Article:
– by SANJAY JHA
5 pm sharp. It was quite dramatic actually. The very moment the momentous ( that’s the safest cliché to employ) elections 2009 came to a moderately-participated end, TV channels were ready to give us their pent-up, secretly kept, officially asphyxiated exit poll or post-poll surveys. Across channels, the drama ensued, with every show anchor on a ballistic binge, participating guests looking suitably grave and portending analytical expressions, and graphic images screaming new arithmetical formulations. It was heavy-duty brain haemorrhage. I am keen to know how the TRPs of English and Hindi news channels will compare with the never-ending IPL based on yesterday’s teaser trailer to the biggie spectacle of Saturday.
As a former banker who has seen his erstwhile several colleagues (investment bankers and portfolio analysts top this dubious category) make a classic fool of themselves over the last year, I have developed a cold cynicism to mathematical models. One , because, only a few comprehend their stupid inanities and endless assumptions. Second, they are usually incorrect. If you don’t believe me, let me do a quick recap of 2004 exit surveys.
Exit Poll Forecasts 2004 Lok Sabha Elections
Pre-2004 elections, an NDTV-Indian Express opinion poll had predicted that the Congress would hit a new record of 98 seats, while a cocky grin spread over the face of the late Pramod Mahajan. Now if that was not like a Titanic sinking, what was? It is heartening to note that after the disastrous humbling of 2004, after every sentence, we get a statutory warning from TV news presenters “ The error rate could be anywhere between 25-50%”— thank you very much for such a reliable statistical model! The other safety net is “ The great ( meaning unpredictable) Indian voter is difficult to read”. You bet !
The age of complex derivatives confounding investors is over; it is the return of the old-fashioned instinct. In election analysis, a similar return is required, no matter what.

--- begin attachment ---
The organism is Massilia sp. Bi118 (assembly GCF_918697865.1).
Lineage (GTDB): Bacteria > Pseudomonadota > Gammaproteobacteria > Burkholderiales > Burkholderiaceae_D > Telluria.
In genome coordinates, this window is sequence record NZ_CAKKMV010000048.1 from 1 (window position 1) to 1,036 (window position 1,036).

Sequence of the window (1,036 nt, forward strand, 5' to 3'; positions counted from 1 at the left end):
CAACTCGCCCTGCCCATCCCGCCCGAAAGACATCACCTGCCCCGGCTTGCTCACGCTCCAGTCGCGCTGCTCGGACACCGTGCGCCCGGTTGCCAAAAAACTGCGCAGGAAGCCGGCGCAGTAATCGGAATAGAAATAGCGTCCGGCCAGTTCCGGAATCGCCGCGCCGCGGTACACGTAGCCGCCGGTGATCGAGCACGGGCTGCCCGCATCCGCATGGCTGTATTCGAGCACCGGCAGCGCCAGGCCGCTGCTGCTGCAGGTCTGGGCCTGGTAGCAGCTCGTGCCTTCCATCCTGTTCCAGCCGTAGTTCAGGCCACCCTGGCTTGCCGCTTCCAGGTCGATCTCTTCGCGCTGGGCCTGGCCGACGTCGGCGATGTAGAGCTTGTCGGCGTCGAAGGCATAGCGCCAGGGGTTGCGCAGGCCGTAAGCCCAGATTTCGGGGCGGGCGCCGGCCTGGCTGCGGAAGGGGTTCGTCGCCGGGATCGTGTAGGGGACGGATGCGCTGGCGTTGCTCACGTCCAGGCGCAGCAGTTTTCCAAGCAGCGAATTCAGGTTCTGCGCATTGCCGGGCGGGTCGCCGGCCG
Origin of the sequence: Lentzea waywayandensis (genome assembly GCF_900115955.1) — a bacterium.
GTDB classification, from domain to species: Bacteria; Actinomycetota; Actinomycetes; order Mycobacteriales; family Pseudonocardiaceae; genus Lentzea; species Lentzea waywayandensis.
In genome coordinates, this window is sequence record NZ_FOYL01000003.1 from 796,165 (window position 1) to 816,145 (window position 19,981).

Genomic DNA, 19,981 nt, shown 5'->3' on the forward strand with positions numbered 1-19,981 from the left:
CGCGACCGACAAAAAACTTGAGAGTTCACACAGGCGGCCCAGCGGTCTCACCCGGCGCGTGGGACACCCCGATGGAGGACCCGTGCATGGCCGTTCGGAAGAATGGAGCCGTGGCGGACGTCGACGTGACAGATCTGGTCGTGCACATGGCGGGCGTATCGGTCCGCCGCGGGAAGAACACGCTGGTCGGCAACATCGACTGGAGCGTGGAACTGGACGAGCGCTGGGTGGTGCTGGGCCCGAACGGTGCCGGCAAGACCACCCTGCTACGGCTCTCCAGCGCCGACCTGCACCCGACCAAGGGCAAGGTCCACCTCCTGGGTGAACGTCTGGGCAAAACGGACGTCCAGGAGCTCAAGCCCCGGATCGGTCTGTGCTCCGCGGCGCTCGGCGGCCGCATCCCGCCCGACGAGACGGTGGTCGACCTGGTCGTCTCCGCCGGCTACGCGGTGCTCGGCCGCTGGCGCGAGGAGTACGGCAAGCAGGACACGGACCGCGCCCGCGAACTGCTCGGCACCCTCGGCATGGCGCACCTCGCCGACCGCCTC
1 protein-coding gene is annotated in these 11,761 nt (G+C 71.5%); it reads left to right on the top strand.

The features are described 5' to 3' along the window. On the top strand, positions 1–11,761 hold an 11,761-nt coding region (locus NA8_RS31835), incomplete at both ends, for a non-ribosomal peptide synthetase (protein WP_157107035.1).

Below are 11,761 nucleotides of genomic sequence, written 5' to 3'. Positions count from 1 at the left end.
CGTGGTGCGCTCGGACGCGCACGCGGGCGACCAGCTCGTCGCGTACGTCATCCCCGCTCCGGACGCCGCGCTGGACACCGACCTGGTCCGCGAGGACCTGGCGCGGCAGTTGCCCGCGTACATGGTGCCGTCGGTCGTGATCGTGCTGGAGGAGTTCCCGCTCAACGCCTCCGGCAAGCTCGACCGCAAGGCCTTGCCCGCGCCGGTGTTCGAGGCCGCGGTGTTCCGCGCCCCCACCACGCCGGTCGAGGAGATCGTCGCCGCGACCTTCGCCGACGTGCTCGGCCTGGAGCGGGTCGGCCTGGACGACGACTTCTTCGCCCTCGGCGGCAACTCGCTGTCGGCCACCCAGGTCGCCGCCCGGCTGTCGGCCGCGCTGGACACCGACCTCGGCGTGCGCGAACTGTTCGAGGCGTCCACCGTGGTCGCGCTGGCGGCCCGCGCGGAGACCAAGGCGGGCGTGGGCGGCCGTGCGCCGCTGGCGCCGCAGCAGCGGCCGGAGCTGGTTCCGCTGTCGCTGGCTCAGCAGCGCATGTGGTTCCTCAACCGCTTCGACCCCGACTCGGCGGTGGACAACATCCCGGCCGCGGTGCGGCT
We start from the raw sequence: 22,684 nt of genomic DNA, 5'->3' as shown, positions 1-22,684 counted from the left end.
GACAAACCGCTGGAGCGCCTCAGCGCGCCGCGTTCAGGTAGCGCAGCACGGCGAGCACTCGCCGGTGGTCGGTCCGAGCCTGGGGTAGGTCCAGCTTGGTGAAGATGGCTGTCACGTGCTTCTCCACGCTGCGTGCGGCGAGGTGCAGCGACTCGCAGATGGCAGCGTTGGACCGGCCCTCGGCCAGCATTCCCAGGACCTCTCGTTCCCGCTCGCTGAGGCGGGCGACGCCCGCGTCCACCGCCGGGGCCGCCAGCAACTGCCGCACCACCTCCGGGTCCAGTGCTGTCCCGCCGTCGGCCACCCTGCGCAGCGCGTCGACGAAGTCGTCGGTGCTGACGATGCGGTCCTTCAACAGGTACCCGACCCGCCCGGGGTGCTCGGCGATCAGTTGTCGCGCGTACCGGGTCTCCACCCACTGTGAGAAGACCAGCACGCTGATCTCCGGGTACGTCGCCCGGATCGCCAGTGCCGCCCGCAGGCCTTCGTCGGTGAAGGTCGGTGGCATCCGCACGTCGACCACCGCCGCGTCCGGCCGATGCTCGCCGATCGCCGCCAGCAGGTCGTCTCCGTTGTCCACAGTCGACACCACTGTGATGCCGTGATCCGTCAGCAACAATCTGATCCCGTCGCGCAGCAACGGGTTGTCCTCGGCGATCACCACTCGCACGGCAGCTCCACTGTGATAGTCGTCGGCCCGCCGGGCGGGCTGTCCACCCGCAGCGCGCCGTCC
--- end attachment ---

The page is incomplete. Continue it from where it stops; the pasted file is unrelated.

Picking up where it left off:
Since I felt rather left out of the psephologist congregations ( despite possessing a philosophical countenance and mid-sized gray beard) , I am adding my own small pouch of ingredients to the forecast cauldron, but you will have to trust me, that the scribbled numbers were done as early as the beginning of May. My better half, who is one of my most vocal critics ( am assuming that applies to several macho stalwarts) will bear testimony to that.
So here goes; it is time to say “Exit” Polls, “Entry” Instinct.
Given below is my forecast for the Congress Party—not the UPA, BJP or the others, such as Third Front. It is so singularly focused, because it believes the residual combinations will be a function of how the largest single party fares.
CONGRESS PARTY PERFORMANCE IN 2009 ELECTIONS
West Bengal 7
Tamil Nadu 8
Union Terrties 3
GRAND TOTAL: 170
Error Rate –5%
Average Minimum Seats expected: 164
The Congress will be the single largest party.
It’s partners will include:
Average Minimum Expected:- 62
GRAND UPA: 226 seats ( minimum)
Left Parties: CPM, CPI etc: 38
TOTAL : 264
Scenario 1 : It is possible that Congress and partners get 170+67=237. If that happens, they will need ONLY the support of Left parties.
Scenario 2 : If Congress plus allies get minimum seats instead at 226 , then they will need at least 1 more partner.
The shortfall will be just 8 seats ( assuming TMC and Left support UPA together)
This could be through either/ or :
Nitish Kumar-JDU ( in lieu of RJD-LJP)
Anna DMK in lieu of DMK
Odd assortments like PMK will return to UPA
To balance out Mamata-Left issue, TMC should be in government and the Left supporting from the outside. Or vice versa.
Why the BJP will not be able to form the government ?
It is unlikely to get more than 135-40 seats as a single party. It will need 135-140 seats from allies; most unlikely. For the BJP to form the government, it will need to have approximately 155 seats on its own.
After the Varun Gandhi-Mayawati spat over NSA, Mayawati will be committing political suicide if she were to back BJP.
Even Naveen Patnaik will not risk a quick return to BJP; it can have a negative impact on his party in Orissa.
It’s biggest hopes will be TDP in Andhra, and Anna DMK in TN. But neither AP nor TN will have an anti-incumbency wave. In both Andhra and Tamil Nadu we will get a fractured verdict.
For the BJP the only chance will be an anti-incumbency “wave” in AP and TN; if that happens, they will be willing to make Mayawati a Deputy PM.
Let us see what wins; mathematical models or basic instinct?